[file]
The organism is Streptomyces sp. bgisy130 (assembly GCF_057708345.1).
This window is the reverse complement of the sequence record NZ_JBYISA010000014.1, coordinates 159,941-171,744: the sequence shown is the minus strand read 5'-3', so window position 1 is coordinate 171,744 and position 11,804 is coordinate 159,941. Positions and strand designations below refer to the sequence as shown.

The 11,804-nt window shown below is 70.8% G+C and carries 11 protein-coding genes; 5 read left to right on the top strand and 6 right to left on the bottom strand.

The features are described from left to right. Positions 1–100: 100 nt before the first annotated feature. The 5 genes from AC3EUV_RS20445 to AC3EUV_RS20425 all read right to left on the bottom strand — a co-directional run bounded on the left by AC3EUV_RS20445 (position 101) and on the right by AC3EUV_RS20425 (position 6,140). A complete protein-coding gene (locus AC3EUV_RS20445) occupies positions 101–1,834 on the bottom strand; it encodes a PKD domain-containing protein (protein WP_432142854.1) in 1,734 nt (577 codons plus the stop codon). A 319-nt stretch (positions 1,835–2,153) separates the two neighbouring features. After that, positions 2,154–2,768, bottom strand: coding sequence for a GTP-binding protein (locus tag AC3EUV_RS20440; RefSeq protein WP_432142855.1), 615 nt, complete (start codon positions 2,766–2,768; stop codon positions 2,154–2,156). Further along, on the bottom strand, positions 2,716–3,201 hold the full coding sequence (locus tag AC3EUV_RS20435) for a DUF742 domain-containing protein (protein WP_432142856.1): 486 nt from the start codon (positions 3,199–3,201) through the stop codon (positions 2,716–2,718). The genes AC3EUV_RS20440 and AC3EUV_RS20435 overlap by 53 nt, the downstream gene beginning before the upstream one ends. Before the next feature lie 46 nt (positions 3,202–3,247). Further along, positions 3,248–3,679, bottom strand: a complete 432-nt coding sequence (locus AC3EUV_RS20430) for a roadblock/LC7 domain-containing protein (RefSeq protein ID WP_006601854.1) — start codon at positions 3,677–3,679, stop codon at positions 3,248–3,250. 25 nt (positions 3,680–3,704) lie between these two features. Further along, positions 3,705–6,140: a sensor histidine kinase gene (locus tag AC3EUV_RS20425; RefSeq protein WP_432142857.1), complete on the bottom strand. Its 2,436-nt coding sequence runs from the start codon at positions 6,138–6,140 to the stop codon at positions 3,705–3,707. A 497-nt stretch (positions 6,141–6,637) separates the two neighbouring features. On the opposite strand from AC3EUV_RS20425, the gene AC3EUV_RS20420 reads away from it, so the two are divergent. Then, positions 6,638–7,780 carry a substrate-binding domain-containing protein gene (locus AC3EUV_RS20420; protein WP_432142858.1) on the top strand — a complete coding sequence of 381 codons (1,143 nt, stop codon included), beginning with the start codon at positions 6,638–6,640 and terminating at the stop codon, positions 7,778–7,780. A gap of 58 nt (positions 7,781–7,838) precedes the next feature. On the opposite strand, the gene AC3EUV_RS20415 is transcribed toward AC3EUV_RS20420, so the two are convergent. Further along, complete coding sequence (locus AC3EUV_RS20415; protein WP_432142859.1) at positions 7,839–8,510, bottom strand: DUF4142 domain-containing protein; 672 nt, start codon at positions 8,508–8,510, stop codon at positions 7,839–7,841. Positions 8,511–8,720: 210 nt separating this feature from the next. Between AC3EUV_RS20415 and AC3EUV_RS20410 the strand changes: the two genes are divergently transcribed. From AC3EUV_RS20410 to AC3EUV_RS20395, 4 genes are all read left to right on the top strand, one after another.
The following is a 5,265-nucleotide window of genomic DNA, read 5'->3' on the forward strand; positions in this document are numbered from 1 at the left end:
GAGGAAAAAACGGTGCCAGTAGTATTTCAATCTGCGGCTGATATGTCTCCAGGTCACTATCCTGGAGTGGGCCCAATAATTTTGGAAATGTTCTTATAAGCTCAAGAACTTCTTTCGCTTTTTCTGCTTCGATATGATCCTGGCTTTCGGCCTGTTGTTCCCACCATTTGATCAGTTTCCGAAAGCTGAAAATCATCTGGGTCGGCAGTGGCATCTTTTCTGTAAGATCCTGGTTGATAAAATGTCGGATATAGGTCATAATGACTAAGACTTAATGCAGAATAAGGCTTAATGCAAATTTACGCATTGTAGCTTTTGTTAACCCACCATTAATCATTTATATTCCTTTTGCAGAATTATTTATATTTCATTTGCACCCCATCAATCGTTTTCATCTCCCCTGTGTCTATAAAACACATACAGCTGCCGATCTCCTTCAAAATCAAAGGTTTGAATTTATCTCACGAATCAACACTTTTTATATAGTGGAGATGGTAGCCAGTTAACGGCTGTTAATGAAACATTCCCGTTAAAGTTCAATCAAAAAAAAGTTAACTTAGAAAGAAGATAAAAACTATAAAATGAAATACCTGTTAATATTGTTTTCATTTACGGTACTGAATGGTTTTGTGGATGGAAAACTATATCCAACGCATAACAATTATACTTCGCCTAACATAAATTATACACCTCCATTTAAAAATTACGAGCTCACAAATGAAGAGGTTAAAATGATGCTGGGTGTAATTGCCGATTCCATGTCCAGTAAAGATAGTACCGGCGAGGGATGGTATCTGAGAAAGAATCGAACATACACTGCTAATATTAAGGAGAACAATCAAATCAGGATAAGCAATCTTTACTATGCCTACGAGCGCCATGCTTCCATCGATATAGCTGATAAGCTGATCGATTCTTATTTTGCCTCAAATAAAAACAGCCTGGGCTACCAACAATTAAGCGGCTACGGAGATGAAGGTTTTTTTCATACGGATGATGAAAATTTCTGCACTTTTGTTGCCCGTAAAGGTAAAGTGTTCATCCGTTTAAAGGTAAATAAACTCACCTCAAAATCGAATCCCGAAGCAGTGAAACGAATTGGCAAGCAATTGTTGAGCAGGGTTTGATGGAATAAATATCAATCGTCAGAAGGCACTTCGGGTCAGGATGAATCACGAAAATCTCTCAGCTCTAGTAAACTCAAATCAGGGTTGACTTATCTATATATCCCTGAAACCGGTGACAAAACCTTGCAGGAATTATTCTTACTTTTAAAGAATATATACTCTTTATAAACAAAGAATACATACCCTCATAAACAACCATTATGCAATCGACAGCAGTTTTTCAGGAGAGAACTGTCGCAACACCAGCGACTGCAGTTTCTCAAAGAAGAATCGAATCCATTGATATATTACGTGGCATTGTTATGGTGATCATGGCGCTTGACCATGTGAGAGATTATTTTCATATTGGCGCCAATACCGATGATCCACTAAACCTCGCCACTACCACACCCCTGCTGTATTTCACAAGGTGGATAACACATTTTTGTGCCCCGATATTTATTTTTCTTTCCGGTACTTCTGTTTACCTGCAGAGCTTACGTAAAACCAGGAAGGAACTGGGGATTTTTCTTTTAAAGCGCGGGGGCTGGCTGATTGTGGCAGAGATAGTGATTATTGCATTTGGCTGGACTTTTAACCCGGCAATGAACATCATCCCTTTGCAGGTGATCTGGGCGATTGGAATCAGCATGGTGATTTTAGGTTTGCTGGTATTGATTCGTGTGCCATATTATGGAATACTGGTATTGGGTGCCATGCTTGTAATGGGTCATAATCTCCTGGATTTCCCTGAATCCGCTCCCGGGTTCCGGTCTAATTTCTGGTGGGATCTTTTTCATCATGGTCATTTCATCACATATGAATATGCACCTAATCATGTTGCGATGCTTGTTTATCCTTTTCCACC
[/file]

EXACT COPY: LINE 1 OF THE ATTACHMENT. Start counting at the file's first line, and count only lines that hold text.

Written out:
The organism is Streptomyces sp. bgisy130 (assembly GCF_057708345.1).